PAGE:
These are all approximate costs, but I think realistic in time.
A new digital book (fiction) should normally cost $9.99.
In 2 years, the cost of the 9.99 book should be no more than 7.99. (This is because there is not a used market.)
Exceptions for the above would be
1. If it is a really greatly anticipated book and then for the first year it should cost as much as the market will bear. Also it might be a very large book. Or a great author.
2. If it is an author trying to get a build up acceptance and their name and willing to cut prices in order to gain a following.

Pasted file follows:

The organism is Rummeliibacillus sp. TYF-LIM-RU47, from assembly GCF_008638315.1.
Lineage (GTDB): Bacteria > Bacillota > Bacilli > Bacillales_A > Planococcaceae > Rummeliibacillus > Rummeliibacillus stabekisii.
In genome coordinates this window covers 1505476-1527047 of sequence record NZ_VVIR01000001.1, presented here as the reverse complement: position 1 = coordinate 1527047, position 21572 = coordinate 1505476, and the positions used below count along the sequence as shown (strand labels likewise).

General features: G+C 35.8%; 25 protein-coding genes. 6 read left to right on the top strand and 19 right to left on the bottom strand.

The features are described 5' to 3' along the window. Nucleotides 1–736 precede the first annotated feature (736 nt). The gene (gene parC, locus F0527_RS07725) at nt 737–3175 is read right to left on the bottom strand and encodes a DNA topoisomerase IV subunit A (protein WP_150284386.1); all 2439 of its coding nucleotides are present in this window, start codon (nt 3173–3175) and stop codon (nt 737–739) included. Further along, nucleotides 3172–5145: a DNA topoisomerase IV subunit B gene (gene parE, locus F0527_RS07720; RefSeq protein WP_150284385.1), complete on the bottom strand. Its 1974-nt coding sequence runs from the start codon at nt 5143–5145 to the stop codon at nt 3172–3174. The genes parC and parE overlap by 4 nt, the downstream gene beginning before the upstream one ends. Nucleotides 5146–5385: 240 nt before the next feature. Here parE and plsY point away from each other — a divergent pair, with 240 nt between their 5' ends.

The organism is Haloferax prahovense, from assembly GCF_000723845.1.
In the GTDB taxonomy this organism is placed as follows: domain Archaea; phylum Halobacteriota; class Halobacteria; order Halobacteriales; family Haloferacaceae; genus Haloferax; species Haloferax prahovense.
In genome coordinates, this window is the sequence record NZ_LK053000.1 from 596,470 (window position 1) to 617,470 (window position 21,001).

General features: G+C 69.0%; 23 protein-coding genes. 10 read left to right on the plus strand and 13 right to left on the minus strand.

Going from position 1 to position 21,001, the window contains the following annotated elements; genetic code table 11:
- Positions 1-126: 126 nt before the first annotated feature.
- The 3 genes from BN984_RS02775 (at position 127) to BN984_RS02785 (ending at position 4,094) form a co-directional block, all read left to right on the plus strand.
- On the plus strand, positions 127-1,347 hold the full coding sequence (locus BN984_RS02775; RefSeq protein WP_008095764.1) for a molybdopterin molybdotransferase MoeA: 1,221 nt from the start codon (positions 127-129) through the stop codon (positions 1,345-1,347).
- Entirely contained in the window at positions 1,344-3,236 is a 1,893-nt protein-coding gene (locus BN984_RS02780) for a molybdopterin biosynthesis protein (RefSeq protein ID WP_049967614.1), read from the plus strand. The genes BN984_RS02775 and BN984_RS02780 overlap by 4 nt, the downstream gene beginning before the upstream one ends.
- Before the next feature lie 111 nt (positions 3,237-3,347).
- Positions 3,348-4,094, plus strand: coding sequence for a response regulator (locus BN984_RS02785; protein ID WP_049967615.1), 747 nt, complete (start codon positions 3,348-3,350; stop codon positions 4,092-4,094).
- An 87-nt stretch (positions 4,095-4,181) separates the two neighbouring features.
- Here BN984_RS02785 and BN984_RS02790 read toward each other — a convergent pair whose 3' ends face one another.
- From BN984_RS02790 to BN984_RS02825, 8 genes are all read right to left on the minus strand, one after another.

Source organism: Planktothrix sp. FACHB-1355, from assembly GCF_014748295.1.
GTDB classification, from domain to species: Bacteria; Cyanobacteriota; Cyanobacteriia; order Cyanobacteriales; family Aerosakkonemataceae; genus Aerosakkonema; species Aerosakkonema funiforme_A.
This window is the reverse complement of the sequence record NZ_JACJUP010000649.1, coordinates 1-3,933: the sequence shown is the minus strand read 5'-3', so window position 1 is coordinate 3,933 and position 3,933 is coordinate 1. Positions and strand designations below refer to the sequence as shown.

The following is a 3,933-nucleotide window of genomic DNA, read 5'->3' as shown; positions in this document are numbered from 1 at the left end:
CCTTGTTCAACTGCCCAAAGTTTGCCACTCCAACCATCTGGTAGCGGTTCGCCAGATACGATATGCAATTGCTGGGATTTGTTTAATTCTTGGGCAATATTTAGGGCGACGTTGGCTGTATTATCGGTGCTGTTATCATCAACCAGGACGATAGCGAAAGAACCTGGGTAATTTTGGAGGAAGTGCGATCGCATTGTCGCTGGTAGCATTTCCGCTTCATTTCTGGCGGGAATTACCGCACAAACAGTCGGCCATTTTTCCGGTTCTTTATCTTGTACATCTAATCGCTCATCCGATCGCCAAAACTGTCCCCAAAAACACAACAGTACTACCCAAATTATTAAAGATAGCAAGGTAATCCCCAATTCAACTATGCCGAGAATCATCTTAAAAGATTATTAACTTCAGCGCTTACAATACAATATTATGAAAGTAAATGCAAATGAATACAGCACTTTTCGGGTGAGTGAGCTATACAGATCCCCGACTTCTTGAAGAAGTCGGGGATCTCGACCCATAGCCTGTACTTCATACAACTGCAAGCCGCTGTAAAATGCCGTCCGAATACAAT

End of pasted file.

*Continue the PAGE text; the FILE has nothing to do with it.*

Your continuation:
((Remember, no trees are involved in printing these books, no printing presses or binding, very little shipping costs. Yes editing, writing, merchandising, advertising, etc., still go into the book, but the great material costs go way down.))
For non fiction there are other factors so I am not so sure of the pricing.
I could see good non fiction books maintaining their price for years even if sales aren't high. Again, a different situation.
Now after I have said the above I will say this.
Any author, or publisher, or book seller can price their books at any price even if the price exceeds any reasonable logic. At least they can in America.
However if Amazon wants to buy their $19.99 book and sell it for $9.99 it has a right to do that too.
Personally I wouldn't do it, but then I am not as smart and rich as Jeff Bezos.